Street talk can be really difficult to understand, in particular to programmers, who aren't known to be very streetwise.
It is your job to create an interpreter to help us all survive in the urban environment.
Given an English sentence as input, create a program or a function that determines whether the outcome of the sentence is positive or negative.
The sentence will contain
2 negative words. As any programmer knows, a double negative results in a positive. Therefore, your code must output or return a truthy/falsey value according to the following rule:
No negative words -> truthy One negative word -> falsey Two negative words -> truthy
The list of negative words:
- Anything ending in
There is one edge case. Whenever a sentence begins with
No,, that word isn't treated as a negative word when determining the result (it does count towards the number of negative words so there can be just one more).
The sentence will follow basic grammar rules (capitalization, punctuation) and will only contain words that can be found from a dictionary (luckily, this doesn't invalidate the question title). The sentence won't contain any proper nouns (sorry, Dr. No, you're out).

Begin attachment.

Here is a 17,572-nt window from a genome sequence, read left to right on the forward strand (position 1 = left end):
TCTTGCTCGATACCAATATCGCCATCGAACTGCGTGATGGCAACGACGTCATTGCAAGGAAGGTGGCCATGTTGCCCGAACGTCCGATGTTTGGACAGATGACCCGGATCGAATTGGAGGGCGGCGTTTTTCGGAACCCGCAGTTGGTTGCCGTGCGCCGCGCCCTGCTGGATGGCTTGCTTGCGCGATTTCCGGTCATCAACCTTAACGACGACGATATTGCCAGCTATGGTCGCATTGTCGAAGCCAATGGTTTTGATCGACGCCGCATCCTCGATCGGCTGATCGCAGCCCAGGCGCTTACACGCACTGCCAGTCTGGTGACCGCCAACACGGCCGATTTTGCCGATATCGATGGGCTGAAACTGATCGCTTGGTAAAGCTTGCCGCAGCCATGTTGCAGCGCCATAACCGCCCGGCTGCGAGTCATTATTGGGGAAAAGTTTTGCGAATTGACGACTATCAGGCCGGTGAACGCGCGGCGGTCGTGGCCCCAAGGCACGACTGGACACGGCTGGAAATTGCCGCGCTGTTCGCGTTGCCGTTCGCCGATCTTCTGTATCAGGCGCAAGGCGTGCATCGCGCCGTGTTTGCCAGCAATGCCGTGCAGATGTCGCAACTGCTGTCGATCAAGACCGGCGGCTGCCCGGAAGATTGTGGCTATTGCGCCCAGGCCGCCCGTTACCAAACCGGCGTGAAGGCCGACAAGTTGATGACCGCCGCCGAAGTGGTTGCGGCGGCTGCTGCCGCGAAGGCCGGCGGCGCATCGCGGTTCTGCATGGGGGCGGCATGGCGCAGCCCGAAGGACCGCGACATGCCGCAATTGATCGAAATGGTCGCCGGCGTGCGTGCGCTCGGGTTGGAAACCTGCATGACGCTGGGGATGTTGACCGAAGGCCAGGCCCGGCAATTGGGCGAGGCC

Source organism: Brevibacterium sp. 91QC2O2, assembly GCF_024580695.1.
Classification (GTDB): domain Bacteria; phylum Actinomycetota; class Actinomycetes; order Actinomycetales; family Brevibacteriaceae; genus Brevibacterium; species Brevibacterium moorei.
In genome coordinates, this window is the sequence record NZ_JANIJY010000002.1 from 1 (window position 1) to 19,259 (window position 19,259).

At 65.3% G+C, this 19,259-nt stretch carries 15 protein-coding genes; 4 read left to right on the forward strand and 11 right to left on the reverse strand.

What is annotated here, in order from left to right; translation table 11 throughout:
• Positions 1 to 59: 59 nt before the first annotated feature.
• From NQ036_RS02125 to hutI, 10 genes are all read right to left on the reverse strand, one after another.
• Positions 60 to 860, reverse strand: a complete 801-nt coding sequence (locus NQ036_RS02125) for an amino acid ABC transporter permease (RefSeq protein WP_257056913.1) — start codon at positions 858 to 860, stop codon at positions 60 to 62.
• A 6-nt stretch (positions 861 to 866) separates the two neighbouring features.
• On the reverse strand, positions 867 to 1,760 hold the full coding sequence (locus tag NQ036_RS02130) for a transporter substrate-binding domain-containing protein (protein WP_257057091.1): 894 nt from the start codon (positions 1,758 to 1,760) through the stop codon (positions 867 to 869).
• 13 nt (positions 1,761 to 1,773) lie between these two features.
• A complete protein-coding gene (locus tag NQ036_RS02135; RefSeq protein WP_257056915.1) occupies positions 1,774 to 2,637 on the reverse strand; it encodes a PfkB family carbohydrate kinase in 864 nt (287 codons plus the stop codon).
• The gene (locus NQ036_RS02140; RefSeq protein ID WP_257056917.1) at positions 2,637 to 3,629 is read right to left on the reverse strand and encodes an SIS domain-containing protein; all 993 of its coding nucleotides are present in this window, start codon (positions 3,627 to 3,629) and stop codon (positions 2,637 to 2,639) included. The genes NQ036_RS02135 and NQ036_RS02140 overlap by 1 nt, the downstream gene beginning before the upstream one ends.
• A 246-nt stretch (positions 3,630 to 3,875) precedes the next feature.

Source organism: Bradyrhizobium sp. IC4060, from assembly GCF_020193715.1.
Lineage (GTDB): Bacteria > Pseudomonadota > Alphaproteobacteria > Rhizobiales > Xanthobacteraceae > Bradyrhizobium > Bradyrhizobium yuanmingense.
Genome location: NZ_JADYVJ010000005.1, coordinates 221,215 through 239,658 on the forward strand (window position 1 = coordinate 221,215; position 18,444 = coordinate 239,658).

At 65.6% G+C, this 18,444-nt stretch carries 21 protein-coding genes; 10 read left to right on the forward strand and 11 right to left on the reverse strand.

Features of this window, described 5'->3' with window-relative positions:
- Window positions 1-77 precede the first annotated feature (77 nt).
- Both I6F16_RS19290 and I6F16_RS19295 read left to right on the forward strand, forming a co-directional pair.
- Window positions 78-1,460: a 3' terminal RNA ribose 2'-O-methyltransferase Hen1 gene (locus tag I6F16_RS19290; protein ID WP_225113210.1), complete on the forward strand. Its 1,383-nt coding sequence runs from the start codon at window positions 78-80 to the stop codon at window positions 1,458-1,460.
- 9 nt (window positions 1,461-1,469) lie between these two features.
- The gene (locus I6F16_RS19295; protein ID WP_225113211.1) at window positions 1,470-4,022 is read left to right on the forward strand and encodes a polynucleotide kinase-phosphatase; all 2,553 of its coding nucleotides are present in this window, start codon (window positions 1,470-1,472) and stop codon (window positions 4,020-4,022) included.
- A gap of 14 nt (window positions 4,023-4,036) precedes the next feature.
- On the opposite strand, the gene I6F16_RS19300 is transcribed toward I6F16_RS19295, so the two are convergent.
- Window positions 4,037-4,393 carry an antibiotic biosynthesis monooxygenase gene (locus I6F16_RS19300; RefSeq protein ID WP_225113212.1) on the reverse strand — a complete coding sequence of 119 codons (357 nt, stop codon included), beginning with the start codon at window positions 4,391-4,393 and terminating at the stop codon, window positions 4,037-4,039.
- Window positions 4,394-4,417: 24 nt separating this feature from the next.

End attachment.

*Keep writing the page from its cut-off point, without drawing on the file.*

Yes. It's noon. Hello, World! What is this? Ain't no thang! Never say never. No, it's noon now. Neither me nor you. I didn't do nothing! No, I am your father. A non-alcoholic drink. I can't get no satisfaction. All your base are belong to us.
No. No, no! Not today. Neither am I. Don't do that! That's no moon! And none survived. Is this not my car? No man is an island. Nosebleeds are no fun. Nothing compares to you. That's a no, I'm afraid. No, I am not your mother.
The irony here, of course, is that some of these should be interpreted differently. But hey, you can't fault the speaker for not conforming to our logic.